Citrix is on the mend. Citrix have been responsibly adding value back into the products in shapes of old features, new and cross platform integrations. We’re out of the dark days in my mind, but we’re not in the light quite yet.

Of late, citrites have been understandably humble individuals, even watching them on social media, they’re engaging in feedback campaigns, inviting community members to early betas and tech previews, Citrix has hired some really great talent (Gunnar Berger, Christian Reilly, etc)to name a few. This is not your fathers Citrix anymore. Even on a podcast recently, Gunnar intentionally or unintentionally, freudian slip or otherwise called Citrix Workspace Cloud a *pivot.

Slip or not, I agree, Citrix needs to pivot, pivot aggressively and brilliantly.

“Creating a successful company is essentially a search for the repeatable and scalable business model. To succeed in this search, startups should frequently make and test predictions about what will work in their business models. If an element works, then future iterations should retain that practice, but if it does not work, the startup should “pivot” by changing one or more elements.” – http://www.quora.com/How-do-you-define-a-pivot-in-Product-development

This is a new Citrix and I’ll be honest, I’m liking what I’m seeing so far. I’m excited to be watching this market at the moment.

So getting back to Synergy, how important is Citrix Synergy 2015?

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“There are no secrets to success. It is the result of preparation, hard work, and learning from failure.”- Colin Powell

In my mind, since synergy last year, Citrix has been in stasis. alike a caterpillar. I suspect Citrix has retreated back to the whiteboard in private, reflected and have been undergoing serious changes. I think Citrix is ready to emerge in its next form.

Synergy has to be Citrix’s big re-emergence, wings and all. And judging by the non firewalled data we’re seeing on the CTP channel, Citrix have a serious show in store for us. The passion and pride from the Citrites is audible when engaged with their product teams, things have changed, product managers are proud and the smugness is returning.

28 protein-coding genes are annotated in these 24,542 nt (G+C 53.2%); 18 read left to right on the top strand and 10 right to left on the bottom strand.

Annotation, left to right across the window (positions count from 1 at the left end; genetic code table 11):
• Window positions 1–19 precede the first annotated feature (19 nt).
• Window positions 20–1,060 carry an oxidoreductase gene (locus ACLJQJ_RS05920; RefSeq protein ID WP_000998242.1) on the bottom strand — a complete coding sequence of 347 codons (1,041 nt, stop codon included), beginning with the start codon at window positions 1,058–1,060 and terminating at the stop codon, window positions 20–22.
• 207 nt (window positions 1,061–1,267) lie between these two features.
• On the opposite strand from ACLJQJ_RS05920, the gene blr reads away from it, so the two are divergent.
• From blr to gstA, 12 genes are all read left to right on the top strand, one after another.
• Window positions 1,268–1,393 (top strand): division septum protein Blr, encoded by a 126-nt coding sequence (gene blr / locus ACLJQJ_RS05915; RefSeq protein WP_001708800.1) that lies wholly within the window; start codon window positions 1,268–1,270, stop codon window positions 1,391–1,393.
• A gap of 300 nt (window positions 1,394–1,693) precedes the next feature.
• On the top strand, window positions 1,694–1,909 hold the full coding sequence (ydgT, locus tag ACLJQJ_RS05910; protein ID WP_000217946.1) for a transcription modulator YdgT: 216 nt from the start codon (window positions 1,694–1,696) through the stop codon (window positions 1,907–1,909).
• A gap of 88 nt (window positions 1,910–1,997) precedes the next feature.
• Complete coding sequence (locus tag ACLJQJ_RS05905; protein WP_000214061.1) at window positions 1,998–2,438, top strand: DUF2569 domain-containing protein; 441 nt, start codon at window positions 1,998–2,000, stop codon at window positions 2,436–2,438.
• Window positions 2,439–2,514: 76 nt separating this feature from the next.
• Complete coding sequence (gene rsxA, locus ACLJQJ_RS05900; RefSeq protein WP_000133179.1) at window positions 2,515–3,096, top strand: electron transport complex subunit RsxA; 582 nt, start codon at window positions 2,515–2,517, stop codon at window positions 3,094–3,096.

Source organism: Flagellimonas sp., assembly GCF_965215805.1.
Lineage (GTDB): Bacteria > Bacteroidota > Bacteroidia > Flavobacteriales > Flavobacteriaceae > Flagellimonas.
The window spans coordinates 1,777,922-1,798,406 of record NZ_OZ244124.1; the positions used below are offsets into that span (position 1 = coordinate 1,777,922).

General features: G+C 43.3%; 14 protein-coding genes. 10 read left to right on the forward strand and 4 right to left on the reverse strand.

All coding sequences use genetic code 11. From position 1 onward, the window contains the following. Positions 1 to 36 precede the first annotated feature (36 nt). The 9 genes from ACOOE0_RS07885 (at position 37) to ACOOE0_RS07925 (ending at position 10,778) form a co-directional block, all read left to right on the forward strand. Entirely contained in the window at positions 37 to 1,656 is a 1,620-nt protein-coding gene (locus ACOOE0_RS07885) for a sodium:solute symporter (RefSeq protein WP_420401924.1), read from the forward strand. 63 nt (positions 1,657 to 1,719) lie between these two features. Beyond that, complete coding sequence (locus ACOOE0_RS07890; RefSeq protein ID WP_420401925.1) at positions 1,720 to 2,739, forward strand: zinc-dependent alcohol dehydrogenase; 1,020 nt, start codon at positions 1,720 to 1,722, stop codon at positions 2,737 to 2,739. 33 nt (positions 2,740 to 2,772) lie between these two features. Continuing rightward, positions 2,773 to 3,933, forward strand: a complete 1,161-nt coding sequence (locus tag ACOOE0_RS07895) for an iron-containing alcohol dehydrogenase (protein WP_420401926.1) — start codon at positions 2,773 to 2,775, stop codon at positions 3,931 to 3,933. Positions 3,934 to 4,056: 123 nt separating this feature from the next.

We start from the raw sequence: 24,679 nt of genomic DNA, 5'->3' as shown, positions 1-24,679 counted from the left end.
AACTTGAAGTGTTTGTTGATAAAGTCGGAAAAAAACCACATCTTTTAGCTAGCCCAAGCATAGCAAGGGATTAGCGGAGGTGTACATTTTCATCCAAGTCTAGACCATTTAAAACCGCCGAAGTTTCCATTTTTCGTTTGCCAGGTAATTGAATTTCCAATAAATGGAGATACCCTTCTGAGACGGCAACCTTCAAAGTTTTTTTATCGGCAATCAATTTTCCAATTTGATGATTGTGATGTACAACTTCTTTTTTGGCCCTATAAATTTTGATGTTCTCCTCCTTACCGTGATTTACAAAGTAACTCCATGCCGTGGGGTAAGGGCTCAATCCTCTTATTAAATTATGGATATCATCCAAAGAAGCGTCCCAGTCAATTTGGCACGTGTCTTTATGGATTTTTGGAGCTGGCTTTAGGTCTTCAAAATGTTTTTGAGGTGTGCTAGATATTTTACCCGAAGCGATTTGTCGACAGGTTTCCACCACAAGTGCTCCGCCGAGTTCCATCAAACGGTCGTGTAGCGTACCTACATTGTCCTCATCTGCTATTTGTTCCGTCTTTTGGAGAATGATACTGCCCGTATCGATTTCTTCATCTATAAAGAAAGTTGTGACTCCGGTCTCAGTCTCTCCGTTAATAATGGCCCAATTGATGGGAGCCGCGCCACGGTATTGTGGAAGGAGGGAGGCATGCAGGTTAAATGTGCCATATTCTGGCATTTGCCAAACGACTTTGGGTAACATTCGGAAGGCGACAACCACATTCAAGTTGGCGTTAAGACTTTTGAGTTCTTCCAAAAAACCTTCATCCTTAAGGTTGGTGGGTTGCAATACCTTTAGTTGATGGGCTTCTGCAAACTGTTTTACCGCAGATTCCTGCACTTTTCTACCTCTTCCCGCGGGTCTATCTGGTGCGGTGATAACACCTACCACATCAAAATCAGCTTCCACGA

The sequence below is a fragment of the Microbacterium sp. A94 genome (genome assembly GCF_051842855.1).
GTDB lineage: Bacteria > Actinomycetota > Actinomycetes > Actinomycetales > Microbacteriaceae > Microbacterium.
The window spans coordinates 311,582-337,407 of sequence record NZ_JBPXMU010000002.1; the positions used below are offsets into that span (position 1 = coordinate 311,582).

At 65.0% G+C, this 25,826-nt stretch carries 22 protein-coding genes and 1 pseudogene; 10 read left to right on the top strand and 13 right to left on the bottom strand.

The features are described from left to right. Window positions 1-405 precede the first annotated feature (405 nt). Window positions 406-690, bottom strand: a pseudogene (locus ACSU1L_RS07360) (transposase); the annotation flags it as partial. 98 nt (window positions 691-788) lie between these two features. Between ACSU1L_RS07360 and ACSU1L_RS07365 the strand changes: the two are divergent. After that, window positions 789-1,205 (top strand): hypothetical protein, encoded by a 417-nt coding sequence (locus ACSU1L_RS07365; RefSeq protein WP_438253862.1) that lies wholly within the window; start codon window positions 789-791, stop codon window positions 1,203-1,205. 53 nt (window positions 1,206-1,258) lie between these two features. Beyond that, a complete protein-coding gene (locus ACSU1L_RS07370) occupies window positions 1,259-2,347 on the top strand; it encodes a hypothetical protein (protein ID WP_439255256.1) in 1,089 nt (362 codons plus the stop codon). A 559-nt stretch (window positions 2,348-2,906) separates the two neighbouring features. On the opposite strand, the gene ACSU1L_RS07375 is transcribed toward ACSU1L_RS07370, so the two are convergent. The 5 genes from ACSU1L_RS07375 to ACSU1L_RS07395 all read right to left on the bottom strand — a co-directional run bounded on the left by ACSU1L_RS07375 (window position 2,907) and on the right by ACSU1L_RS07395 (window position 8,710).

Looking at synergy, the long awaited FrameHawk protocol is likely to make an appearance and ensure’s ICA’s future by adding new features, functionality and possibilities for the HDX stack going forward.

Acquisitions like Solid Instance and Sanbolic have yet to fully emerge and will likely better help customers build Desktop Virtualisation platforms cheaper, faster and with the Citrix badge. ScaleXtreme is possibly the coolest cloud technology I’ve ever seen. Keeping with the cloud theme, Citrix Workspace Cloud is going to be your best friend,  in form of POC speed and allowing for customer enablement on the new technologies.

I suspect With Christian Reilly on board and conversations I’ve had with Gunnar, a strong cloud push will be top of the agenda, i would even go as far as saying we’ll see Citrix copying ShareFile’s “cloud first” business model to allow their announcements rapidly become a reality in new and old offerings.

Do I think each of these plays will succeed? My magic 8 ball is cautious, but if they pull off even two or three of the items they have in store, its going to be a good year.

Commenting to the imminent announcements I’m not aware of, I’ll say this. I have to admire VMware’s vision for EUC. I don’t think it’s acceptable anymore to expect customers to hobble together a number of 3rd party layers to build a complete solution. Customers wan’t out of box solutions, tackling the key portions of Desktop Virtualisation without having to evaluate a number of other products. Ease of application deployment, User Environment management, and stronger Stateful VDI solutions are needed and wanted. Relying on 3rd party vendors to close product gaps is Microsofts, weak game in this space. VMware see’s this, Dell see’s this and hopefully too do Citrix see this.

There is so much more I wish I could say, but cannot. All I will say is this, Watch synergy.

While I can be critical of Citrix at the best of time, it’s not from a lack of passion or interest. I cut my teeth on Citrix products and I’m personally very excited for synergy. I’ll be right there in Orlando, in the front row cheering on this new Citrix in their next phase, with the community that supported Citrix in their good and bad days.

Enjoy this moment Citrix and fans, you’ve earned it.

See you in the front row,

Andrew

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Andrew Morgan

Andrew Morgan is end user computing evangelist, independent consultant and software developer.

Andrew has over 12 years of end user computing experience holding various positions from Administrator, Senior Consultant, IT Architect, Solution Architect, Product Architect & CTO.

Andrew is very fortunate to hold the Citrix CTP, VMware vExpert, Nutanix NTC and RES Software RSVP awards.